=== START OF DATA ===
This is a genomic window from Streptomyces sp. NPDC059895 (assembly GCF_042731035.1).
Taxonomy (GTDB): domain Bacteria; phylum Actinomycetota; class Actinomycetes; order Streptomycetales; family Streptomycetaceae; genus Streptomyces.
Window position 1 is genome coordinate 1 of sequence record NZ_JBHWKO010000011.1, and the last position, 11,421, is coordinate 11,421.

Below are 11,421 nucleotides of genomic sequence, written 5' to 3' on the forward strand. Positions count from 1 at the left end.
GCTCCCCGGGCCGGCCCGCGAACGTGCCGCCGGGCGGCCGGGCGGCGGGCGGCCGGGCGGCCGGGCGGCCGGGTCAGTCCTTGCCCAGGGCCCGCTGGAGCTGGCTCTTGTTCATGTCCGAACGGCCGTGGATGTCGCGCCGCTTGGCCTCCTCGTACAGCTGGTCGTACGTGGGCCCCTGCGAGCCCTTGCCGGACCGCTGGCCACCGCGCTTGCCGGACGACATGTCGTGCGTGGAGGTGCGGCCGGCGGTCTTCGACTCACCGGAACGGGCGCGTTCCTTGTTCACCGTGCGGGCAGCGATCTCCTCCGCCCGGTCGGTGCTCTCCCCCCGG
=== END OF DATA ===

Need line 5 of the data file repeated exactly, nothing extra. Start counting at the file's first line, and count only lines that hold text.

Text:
GCTCCCCGGGCCGGCCCGCGAACGTGCCGCCGGGCGGCCGGGCGGCGGGCGGCCGGGCGGCCGGGCGGCCGGGTCAGTCCTTGCCCAGGGCCCGCTGGAGCTGGCTCTTGTTCATGTCCGAACGGCCGTGGATGTCGCGCCGCTTGGCCTCCTCGTACAGCTGGTCGTACGTGGGCCCCTGCGAGCCCTTGCCGGACCGCTGGCCACCGCGCTTGCCGGACGACATGTCGTGCGTGGAGGTGCGGCCGGCGGTCTTCGACTCACCGGAACGGGCGCGTTCCTTGTTCACCGTGCGGGCAGCGATCTCCTCCGCCCGGTCGGTGCTCTCCCCCCGG